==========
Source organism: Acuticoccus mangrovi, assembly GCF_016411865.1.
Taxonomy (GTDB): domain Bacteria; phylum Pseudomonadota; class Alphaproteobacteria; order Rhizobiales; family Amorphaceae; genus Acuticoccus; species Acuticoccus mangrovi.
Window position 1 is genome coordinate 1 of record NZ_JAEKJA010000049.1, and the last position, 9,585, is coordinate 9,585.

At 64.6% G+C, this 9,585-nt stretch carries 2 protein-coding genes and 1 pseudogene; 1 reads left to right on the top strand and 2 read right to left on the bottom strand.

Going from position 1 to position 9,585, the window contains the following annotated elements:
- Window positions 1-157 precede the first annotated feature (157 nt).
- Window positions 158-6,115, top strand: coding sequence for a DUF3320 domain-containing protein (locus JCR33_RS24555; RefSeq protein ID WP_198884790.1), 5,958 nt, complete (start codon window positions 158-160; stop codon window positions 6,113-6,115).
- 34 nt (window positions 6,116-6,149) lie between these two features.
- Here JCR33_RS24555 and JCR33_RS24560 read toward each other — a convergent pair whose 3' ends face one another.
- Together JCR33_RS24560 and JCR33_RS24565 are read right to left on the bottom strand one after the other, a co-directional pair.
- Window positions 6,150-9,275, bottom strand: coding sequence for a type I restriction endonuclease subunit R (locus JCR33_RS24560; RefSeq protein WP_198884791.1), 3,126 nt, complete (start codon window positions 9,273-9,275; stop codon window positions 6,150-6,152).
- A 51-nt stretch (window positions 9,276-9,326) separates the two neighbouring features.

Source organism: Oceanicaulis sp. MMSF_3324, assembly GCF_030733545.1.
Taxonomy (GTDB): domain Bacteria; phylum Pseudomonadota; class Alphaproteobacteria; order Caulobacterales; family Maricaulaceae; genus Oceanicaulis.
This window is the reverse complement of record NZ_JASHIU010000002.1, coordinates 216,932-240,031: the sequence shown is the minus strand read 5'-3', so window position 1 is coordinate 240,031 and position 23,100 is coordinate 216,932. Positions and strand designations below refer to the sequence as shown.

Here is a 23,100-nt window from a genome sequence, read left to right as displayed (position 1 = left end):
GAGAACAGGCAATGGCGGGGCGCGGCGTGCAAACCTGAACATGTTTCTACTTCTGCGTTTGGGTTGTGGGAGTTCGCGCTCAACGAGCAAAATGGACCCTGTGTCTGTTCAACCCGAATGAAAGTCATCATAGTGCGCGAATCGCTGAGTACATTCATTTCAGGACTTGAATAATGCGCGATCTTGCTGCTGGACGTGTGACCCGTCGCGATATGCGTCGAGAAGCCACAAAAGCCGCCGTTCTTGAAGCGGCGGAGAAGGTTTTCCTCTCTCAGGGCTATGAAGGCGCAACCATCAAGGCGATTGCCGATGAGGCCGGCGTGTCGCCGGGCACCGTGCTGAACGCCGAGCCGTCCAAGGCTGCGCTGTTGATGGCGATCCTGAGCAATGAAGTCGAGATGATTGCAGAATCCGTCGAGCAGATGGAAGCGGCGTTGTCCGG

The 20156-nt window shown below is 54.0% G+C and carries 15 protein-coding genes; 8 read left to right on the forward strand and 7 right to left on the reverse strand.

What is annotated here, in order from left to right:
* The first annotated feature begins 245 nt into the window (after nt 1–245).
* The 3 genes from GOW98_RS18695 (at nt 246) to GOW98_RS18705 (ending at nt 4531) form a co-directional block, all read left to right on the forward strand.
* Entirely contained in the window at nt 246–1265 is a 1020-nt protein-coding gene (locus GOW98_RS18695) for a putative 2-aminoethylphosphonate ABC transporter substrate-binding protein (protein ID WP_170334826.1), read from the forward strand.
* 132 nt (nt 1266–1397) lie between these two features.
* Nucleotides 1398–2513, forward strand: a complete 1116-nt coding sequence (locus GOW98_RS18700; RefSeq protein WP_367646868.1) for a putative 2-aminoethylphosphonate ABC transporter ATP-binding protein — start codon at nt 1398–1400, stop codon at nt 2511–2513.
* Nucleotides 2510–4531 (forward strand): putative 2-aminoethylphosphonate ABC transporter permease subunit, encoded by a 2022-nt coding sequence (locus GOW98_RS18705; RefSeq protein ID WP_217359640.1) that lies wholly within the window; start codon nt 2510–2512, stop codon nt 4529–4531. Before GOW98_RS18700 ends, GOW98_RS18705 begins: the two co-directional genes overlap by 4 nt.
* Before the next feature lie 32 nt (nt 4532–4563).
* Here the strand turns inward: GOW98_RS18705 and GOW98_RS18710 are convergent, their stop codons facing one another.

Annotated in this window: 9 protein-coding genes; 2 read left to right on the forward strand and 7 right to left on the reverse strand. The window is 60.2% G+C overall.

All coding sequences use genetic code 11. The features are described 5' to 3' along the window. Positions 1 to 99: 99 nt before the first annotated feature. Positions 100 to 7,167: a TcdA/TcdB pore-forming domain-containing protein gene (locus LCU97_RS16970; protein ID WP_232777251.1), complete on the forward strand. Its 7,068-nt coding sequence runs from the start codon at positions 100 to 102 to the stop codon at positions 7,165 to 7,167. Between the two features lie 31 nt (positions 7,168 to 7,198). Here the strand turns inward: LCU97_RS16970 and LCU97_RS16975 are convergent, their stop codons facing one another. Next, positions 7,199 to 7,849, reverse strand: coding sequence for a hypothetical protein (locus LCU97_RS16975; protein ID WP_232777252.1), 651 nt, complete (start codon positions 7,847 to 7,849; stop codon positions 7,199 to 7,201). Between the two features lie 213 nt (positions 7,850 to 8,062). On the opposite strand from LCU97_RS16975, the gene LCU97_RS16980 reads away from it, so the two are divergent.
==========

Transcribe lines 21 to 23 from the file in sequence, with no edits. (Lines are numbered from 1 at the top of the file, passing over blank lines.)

* The 3 genes from GOW98_RS18695 (at nt 246) to GOW98_RS18705 (ending at nt 4531) form a co-directional block, all read left to right on the forward strand.
* Entirely contained in the window at nt 246–1265 is a 1020-nt protein-coding gene (locus GOW98_RS18695) for a putative 2-aminoethylphosphonate ABC transporter substrate-binding protein (protein ID WP_170334826.1), read from the forward strand.
* 132 nt (nt 1266–1397) lie between these two features.